Bloody Jubilee

THE SUN Newspaper

The three friends sat down in the shade of an auto mechanic shop. They had just left Eagle Square to collect their thoughts and hopefully repair their minds. Abuja was now a Bali, an African Baghdad. When would the suicide bombing begin? Ibinabo cleared his throat.

"It was a sham celebration, a jubilee by force. It was a mistake to celebrate it. What was there to rejoice over other than the fact that, despite our best efforts at self-annihilation, we had failed to destroy ourselves?" "There you go again, Ibinabo, with that cynical attitude I can no longer stand," Kabiru protested. "Give this country a break. We survived a brutal civil war..." "That survival was not the point of this anniversary but independence from colonial rule".

"The two events are linked". Bakare hissed and made to leave. "And where are you going?" "Anywhere far from your useless conversation. You two are insufferable. Bombs just blasted this city and all you can yak about is that independence is related to war". "You have a wayward mouth, Bakare. Sit down".

"I will not! Can you not see that this country has just crossed an ontological Rubicon? We have severed the moorings that kept us on this side of a fragile sanity, dishonoured an ancestral code. We have unleashed havoc on Nigeria and let slip the dogs of... terrorism". "My friend, I say sit down! We have done no such thing. We merely went to Eagle Square and came here having listened to the finest martial music, watched impressive paramilitary displays and military aerial manoeuvres. We heard boring television commentary, and then three bomb blasts that are similar to the gunfire we hear every night when robbers raid our neighbourhoods. The invisible everyday experience of Nigerians became highly potent. When did we come close to this 'ontological Rubicon' of yours, and how did we cross it?"

The mechanic walked up to the three friends with two apprentices in tow. He held a massive hammer loosely in one hand and a spanner and green-handled screwdriver in the other. He squinted in the sun. "I beg you, young men. Abuja has seen enough bomb blasts for one day. Here you are hurling more verbal missiles in my humble workshop. One car has fallen in a ditch as its driver tried to escape your bombastic grammar. Do you wish to drive me out of business? Look at the commotion you are causing".

"Oga mechanic", quipped the man whose car had fallen in the ditch. "You too are a bombastic element". The friends looked around to find harried looking citizens emerging from the surrounding bushes. They were mortified to think they had produced much distress and anxiety among a people already living in a system that did not care for their personal safety and security.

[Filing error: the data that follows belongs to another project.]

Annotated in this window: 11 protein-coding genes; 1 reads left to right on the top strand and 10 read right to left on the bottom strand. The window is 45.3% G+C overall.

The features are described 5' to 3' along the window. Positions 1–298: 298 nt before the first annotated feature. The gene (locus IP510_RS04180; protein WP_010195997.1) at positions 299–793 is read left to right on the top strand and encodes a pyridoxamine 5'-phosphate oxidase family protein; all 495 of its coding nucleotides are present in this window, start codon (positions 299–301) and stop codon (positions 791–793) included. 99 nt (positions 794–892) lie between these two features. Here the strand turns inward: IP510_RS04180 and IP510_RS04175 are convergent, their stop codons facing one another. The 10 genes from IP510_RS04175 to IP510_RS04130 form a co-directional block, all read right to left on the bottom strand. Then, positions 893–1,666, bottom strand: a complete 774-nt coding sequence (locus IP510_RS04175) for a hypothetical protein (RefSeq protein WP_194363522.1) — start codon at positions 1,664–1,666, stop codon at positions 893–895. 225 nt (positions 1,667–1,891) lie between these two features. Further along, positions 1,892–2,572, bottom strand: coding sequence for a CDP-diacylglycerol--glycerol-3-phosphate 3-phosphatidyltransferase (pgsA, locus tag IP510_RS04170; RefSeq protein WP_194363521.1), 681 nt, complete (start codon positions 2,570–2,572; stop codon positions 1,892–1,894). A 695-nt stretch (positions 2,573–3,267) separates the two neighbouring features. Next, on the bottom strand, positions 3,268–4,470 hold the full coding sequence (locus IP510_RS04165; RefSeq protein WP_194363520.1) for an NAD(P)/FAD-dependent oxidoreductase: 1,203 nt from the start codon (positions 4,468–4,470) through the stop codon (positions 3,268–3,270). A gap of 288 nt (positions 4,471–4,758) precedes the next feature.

School children peered from the undergrowth, their eyes beseeching them. Above, they could see trees had lifted their branches to cover their eyes so they would behold no more tragedy on that jubilee day. That was when Kaamonke walked into the workshop. "What happened here?" he asked. "What is the meaning of this commotion?" Fingers pointed. "Ask Bakare!" "He frightened everyone with what he was saying after the car bombs went off close to the Judiciary. These people thought more mayhem was coming".

"In that case, let everyone gather round. Let us huddle close and hear what Bakare meant and what he did not. At a time like this, we need a discussion." The bushes rustled as more people left their hiding places in a manner reminiscent of how women left forests at the end of the civil war. It turned out there were not that many school children after all but there was a huge number of unemployed graduates, hundreds of homeless beggars, thirty-six pregnant women without access to antenatal services, their protuberant tummies heavy in front of them, asking everyone to kindly make way. There were many people living with HIV and without antiretroviral drugs. The bushes were alive with all this movement. The workshop filled to the brim as Kaamonke spoke again.

"This nation is at a crossroad. What happened in this city today was a disastrous sacriledge. We constitute ourselves this day into a convention of the people's parliament, a parliament of the dispossessed. Let us resolve to meet in this mechanic workshop every Tuesday to vent our minds about these bomb blasts and other predicaments, chart a way forward". The group nodded in agreement.

"One of the twelve people who died in today's act of terror had been waving a Nigerian flag moments before the blast. It is now soaked in his own blood. That flag should be in the national museum. Next week, we shall discuss the significance of that bloody flag, and how we can overcome the memory of this horrible jubilee".


Your comment






News Archive